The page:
Wednesday, December 31, 2008

New Year's Eve and the Stars Come Out To Play

NVDL: I can't think of a better way to usher in the new year than under the stars. It provides the appropriate perspective, inspires the awe and humility we ought to have... and it's a romantic setting for some warm cuddling
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A delightful display of planets and the moon will occur on New Year's Eve for anyone wishing to step outside and look up just after sunset.

Venus, brighter than all other planets and stars, will dangle just below the thin crescent moon in the southwestern sky. It'll be visible -- impossible to miss, in fact -- just as the sun goes down, assuming skies are cloud-free.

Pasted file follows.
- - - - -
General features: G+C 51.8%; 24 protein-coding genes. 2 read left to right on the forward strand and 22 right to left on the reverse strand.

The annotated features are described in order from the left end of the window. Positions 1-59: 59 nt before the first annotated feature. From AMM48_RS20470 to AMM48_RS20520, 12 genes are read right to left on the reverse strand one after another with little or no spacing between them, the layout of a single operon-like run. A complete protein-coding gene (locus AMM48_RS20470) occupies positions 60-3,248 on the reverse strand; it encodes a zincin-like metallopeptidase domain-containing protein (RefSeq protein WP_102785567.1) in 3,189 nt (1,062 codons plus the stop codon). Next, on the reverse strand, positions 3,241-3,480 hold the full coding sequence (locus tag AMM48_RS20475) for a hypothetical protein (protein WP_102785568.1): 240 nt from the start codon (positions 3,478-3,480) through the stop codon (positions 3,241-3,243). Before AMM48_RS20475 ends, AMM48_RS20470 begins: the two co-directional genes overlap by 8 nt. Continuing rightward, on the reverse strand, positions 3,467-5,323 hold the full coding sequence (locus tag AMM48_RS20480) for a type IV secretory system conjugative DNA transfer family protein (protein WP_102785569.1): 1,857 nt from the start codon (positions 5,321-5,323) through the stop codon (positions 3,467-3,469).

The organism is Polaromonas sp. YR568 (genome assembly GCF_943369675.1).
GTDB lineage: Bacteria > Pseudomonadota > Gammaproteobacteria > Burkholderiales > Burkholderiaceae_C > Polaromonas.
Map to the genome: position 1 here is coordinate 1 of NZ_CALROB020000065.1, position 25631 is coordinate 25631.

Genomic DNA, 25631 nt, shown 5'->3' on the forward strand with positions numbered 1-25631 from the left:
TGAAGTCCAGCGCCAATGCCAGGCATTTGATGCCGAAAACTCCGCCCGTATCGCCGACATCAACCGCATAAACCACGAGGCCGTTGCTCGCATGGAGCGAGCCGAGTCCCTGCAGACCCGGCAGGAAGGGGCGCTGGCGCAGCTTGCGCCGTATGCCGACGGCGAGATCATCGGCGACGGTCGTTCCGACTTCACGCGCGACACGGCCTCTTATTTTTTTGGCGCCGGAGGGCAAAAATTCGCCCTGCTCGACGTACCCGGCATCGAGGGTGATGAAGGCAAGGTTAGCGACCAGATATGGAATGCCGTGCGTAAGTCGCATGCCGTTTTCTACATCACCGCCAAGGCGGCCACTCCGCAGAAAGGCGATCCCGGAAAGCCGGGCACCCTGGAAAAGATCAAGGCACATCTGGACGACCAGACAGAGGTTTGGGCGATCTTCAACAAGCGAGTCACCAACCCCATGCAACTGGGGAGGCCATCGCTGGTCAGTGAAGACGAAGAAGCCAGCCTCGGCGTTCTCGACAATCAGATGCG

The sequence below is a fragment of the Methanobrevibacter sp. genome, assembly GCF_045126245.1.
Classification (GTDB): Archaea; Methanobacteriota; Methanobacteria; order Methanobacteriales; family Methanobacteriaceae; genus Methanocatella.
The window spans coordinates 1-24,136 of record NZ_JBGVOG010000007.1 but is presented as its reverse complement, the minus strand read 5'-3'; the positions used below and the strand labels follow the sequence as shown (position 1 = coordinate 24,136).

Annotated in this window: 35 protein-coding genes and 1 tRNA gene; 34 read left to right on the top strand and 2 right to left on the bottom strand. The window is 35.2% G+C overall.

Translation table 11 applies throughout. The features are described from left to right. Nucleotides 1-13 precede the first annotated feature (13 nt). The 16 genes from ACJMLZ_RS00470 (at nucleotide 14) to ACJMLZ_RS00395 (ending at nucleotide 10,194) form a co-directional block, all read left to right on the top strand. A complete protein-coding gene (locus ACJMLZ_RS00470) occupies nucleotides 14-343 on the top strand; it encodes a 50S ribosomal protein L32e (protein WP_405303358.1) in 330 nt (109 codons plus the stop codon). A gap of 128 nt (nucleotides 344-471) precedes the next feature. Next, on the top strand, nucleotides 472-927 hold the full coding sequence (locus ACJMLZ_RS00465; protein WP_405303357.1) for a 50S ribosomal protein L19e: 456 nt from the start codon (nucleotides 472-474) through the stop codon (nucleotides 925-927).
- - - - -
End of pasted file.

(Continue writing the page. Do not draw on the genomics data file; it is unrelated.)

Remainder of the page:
Soon thereafter, Mercury and Jupiter will show up hugging the south-southwestern horizon (just above where the sun went down) and extremely close to each other. Jupiter is very bright and easy to spot; Mercury is faint and harder to see, but it'll be apparent by its location just to the left of Jupiter.

Jupiter and Mercury will set less than an hour after the sun, so timing your viewing just after sunset is crucial. You'll also need a location with a clear view of the western horizon, unobstructed by buildings, trees or mountains.

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